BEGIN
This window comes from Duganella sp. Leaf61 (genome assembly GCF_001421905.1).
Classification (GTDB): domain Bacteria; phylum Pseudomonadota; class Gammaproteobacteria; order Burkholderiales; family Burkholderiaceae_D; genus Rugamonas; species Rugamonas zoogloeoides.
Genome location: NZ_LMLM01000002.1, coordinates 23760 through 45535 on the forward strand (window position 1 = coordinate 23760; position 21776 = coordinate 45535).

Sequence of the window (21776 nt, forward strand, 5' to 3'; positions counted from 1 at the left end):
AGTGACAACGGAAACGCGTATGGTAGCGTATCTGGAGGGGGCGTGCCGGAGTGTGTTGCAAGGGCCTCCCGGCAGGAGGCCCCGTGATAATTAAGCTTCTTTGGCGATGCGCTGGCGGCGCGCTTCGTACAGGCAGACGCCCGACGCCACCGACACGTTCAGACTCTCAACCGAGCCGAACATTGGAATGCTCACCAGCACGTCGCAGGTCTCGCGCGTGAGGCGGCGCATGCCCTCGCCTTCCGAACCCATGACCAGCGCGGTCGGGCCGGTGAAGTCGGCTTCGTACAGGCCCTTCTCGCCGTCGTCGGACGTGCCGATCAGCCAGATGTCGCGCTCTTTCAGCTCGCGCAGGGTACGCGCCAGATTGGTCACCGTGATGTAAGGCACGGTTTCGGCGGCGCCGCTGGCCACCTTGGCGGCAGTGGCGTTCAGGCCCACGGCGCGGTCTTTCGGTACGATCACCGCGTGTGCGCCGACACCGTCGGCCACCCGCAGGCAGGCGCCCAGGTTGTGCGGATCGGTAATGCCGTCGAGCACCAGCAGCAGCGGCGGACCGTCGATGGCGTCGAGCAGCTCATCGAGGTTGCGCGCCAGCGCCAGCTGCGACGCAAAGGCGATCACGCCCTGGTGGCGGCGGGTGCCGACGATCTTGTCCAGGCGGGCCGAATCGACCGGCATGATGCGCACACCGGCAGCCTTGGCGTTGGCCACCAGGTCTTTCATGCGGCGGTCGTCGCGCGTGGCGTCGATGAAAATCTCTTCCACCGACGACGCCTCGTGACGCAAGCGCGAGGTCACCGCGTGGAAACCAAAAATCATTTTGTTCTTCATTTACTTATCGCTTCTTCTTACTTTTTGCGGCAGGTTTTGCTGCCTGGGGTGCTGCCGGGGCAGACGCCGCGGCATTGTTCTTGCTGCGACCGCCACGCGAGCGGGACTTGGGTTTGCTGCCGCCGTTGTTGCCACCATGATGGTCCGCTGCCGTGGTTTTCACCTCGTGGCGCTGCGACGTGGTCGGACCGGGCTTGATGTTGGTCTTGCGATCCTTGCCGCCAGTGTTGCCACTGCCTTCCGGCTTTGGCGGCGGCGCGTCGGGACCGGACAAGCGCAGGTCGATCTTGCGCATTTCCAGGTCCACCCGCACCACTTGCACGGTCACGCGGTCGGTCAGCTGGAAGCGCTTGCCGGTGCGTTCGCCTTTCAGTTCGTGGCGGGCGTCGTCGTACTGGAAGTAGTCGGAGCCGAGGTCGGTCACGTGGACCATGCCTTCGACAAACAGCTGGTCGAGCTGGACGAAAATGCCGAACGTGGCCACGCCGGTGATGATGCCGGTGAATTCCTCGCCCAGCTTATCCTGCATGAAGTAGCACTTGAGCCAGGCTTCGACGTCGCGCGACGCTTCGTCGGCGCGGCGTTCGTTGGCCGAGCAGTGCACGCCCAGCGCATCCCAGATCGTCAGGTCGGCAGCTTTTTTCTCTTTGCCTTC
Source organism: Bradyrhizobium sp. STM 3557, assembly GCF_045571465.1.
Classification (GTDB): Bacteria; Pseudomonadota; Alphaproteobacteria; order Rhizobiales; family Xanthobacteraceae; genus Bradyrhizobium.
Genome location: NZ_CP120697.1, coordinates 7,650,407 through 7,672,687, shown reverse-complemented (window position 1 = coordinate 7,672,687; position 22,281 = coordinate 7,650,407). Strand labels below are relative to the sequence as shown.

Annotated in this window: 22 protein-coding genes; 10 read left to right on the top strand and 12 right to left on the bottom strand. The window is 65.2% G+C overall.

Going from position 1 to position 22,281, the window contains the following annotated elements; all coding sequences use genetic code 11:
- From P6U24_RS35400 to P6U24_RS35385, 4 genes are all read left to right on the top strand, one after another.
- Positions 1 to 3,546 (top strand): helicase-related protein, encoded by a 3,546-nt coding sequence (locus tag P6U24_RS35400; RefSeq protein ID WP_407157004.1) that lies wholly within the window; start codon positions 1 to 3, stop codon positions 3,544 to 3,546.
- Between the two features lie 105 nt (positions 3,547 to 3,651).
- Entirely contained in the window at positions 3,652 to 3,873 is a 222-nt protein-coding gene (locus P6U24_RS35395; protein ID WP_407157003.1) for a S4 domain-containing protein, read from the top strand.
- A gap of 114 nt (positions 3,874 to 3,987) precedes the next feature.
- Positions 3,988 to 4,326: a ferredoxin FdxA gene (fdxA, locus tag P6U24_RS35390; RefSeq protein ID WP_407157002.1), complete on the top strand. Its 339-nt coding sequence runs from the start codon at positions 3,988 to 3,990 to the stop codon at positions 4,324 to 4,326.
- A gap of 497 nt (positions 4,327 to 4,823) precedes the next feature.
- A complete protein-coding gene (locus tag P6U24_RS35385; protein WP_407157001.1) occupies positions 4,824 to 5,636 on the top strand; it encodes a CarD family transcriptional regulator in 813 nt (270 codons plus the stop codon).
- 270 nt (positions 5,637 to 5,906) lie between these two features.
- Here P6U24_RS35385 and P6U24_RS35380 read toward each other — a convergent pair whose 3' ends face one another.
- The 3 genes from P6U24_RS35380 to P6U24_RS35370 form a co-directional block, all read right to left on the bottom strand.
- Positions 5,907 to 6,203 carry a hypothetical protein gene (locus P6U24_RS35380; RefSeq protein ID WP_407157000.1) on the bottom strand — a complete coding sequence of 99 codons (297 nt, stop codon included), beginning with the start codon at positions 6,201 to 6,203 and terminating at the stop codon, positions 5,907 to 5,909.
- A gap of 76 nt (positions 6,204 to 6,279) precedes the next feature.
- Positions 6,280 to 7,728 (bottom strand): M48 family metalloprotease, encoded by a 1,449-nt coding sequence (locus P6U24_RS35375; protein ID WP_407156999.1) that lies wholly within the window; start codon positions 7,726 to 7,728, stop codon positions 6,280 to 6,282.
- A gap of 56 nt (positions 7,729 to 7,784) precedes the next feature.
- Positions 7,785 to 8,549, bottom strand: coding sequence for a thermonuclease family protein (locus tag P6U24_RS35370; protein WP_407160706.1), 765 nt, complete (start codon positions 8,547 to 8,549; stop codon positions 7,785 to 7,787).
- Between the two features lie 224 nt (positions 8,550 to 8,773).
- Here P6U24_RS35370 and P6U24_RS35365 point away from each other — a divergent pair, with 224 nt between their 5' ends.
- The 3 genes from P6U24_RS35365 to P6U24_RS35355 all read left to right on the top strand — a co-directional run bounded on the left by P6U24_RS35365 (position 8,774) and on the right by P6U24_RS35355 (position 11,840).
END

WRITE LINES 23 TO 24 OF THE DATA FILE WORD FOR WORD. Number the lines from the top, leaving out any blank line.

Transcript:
- A gap of 76 nt (positions 6,204 to 6,279) precedes the next feature.
- Positions 6,280 to 7,728 (bottom strand): M48 family metalloprotease, encoded by a 1,449-nt coding sequence (locus P6U24_RS35375; protein ID WP_407156999.1) that lies wholly within the window; start codon positions 7,726 to 7,728, stop codon positions 6,280 to 6,282.